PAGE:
July 17, 2007 § Leave a comment
Katie Couric, the anchor of the CBS Evening News, hosts a blog, called Couric & Co. The blog entries, written by the CBS news team, are chock-a-block with cliché. If the point of the thing is to have a blog just because everyone else has a blog, then I think they probably have more to do with their valuable time.
First, let’s look at a post by Couric on July 12:
“Lady Bird Johnson was a force to be reckoned with — as her husband would be the first to tell you. She was a real ‘steel magnolia.’”
That’s it. Is this the kind of writing — as brief as it is — that we can expect from the anchor of the CBS Evening News. Is this the best she can do, really? “As her husband would be the first to tell you…”? A present-tense reference to the late President, who died in 1973? What? Oh, and the blog encourages you to watch a clip of the Couric newscast, which, if you do, I wonder if they’ll count you as a viewer.
On July 15, White House correspondent Bill Plante wrote this about Lady Bird Johnson: “Anyone who lives as long as Lady Bird Johnson — 94 years — is bound to leave a lot of memories. And anyone who lives that long is fortunate if – as seems to be the case with Mrs. Johnson – those memories are warm and positive.”
Wow. Sure glad I spent some time reading that.
On July 12, Plante writes about the newly released trove of recordings made in the Nixon Oval Office. Right at the start, he says: “It’s hard to deny the guilty pleasure inherent in listening to other peoples’ private conversations, particularly when you know most of them had no clue they’d be overheard for history.”
Guilty pleasure or not, it’s hard to stomach a reporter glossing over tapes recorded without people’s permission when we have a huge, contemporaneous debate going on right now over wiretaps.
Another posting on July 12 reveals that Michelle Miller, a correspondent for CBS News, decides to avoid the “steel magnolia” cliché when describing Lady Bird:
“The wife of the president who signed the Voting Rights Act of 1965, the Civil Rights Act in 1964, I would later discover that this yellow rose of Texas was truly a magnolia of steel in the fight to win sympathy for blacks in the South.”
You see, she flipped that “steel magno –” oh, never mind.
Here’s a positively fascinating posting, from July 11, which you can read here in its entirety:
“A frequent member of the “company” at “Couric & Co.”, Mark Knoller has filed this little reflection on the new White House briefing room over at Public Eye:
In a ceremony more closely associated with supermarket openings (Ed. Note: I had no idea that ribbon cuttings were “closely associated” with the opening of supermarkets and I bet you didn’t, either.) , President Bush this morning cut a red, white and blue ribbon to inaugurate the newly renovated White House Briefing Room.
The event also marked the return to the West Wing of the White House press corps — ending an 11-month exile in a conference center across the street and down the block.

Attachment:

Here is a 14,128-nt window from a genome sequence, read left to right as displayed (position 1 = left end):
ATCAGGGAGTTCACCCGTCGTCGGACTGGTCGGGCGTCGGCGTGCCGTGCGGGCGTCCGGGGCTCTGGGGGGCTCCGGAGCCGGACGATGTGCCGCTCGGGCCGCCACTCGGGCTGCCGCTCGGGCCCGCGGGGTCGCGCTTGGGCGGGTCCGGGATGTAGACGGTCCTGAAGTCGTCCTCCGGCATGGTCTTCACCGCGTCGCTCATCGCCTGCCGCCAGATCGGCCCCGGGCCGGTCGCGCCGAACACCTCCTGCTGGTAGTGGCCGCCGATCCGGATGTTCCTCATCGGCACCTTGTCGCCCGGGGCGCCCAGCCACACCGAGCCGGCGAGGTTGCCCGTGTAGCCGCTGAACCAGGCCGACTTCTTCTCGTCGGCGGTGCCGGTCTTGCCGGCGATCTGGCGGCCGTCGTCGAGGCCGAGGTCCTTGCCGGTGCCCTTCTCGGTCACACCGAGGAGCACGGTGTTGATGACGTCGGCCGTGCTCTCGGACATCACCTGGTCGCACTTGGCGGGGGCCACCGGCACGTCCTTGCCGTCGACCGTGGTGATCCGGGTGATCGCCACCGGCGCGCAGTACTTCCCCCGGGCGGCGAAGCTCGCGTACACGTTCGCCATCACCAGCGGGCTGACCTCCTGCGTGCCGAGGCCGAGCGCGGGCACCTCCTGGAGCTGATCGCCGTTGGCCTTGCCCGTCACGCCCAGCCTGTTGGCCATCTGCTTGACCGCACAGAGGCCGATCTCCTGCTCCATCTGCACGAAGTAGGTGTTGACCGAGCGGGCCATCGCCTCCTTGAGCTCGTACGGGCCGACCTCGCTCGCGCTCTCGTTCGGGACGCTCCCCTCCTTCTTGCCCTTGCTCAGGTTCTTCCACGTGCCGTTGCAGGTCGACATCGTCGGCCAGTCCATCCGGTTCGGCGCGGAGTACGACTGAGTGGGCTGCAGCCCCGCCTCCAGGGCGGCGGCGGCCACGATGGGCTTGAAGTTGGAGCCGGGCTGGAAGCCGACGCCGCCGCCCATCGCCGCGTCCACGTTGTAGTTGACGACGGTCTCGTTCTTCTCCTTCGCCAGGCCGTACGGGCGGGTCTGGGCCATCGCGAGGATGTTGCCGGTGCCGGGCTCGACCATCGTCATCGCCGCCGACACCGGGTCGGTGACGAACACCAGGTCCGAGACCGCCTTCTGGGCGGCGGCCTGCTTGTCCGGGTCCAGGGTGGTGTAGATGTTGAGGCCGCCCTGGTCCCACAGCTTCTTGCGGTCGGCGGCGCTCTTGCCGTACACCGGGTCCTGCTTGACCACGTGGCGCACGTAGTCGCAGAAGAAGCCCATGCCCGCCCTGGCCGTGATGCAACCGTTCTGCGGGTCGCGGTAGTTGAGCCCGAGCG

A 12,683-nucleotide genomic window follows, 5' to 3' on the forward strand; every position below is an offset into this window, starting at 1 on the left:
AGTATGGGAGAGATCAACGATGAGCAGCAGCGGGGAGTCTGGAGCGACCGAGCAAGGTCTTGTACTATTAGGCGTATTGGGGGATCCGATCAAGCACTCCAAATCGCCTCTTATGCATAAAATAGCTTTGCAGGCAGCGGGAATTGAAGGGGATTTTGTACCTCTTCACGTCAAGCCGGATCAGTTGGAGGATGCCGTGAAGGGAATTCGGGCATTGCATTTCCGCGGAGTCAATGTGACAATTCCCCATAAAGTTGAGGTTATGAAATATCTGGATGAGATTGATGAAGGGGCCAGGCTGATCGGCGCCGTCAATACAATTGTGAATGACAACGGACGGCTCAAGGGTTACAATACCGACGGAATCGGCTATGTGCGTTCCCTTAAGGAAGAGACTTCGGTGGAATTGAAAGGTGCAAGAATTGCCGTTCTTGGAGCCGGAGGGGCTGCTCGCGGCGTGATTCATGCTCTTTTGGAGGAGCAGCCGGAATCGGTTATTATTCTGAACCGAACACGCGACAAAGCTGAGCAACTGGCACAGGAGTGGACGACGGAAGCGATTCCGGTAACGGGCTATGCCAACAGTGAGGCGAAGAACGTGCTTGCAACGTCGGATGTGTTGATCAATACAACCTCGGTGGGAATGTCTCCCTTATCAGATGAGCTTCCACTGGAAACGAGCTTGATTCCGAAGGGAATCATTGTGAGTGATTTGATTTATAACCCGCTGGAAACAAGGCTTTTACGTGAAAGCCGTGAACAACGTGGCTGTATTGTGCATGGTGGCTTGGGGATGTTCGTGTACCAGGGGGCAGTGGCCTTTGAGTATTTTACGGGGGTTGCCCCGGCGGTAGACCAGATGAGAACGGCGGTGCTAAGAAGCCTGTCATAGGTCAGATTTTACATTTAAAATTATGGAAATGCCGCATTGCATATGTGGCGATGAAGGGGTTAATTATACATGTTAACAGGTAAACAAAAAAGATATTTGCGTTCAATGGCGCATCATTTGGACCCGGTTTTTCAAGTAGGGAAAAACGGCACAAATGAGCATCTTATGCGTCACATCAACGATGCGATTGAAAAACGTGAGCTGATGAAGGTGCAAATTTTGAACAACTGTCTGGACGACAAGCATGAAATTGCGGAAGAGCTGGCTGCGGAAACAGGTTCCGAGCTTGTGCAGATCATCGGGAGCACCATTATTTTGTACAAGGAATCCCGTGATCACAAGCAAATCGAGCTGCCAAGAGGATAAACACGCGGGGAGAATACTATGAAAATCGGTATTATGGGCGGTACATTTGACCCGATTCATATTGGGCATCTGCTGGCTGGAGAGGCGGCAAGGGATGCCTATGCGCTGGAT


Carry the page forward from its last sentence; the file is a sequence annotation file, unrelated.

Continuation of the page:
“Welcome back,” said the President — adding a little needle to his greeting, “We missed you — sort of.”
He spoke from a brand new, high-tech podium.
Gone is the simple blue-curtain backdrop.
It now looks like something from the flight deck of the Starship Enterprise. (Ed. Note: Must be really cool!)
It’s got stage lighting, rotating panels and two 45-inch video screens on which the White House can display charts, graphs, logos or commutation announcements.
The room has new furniture, carpeting and marble slabs on the wall. It smells like a new car — though press rooms have a way of quickly taking on the aroma of its occupants. (Ed. Note: Ha, ha.)
Head over to PE for more. Take a deep breath and get a good whiff.”
That’s the end of the post. I mean, what the…? This from the Tiffany Network? Where is the writing? The insight? The importance to the general public? I hate to say it, but I expect profundity from the network news. I know people will laugh when I say that, but why shouldn’t we? Why should we not expect to be told unexpected things in a way that makes us think, understand, and appreciate and — better yet — act on what we hear from these correspondents?
Here is what CBS News needs to do: Stop kowtowing to its celebrity anchors and demand that everyone start writing news that is relevant to the people. CBS stuck with Dan Rather so long that it destroyed any viewer loyalty, and now they need to stop thinking about Couric’s contract and instead about what we need to hear about the world around us.
With that in mind, it is time to send Couric over to “60 Minutes” and replace her with Lara Logan. Logan was born in South Africa, and at least one of the network news program should have a more global feel to it, considering how much of what is happening internationally affects us here within our own borders.
It isn’t that Couric is terrible — she’s no worse than Brian Williams at NBC, who is as starched as the collars of his shirts.
But Logan — a good, tough, clear reporter — is the long-term answer for the CBS Evening News. And she does not have to write a blog.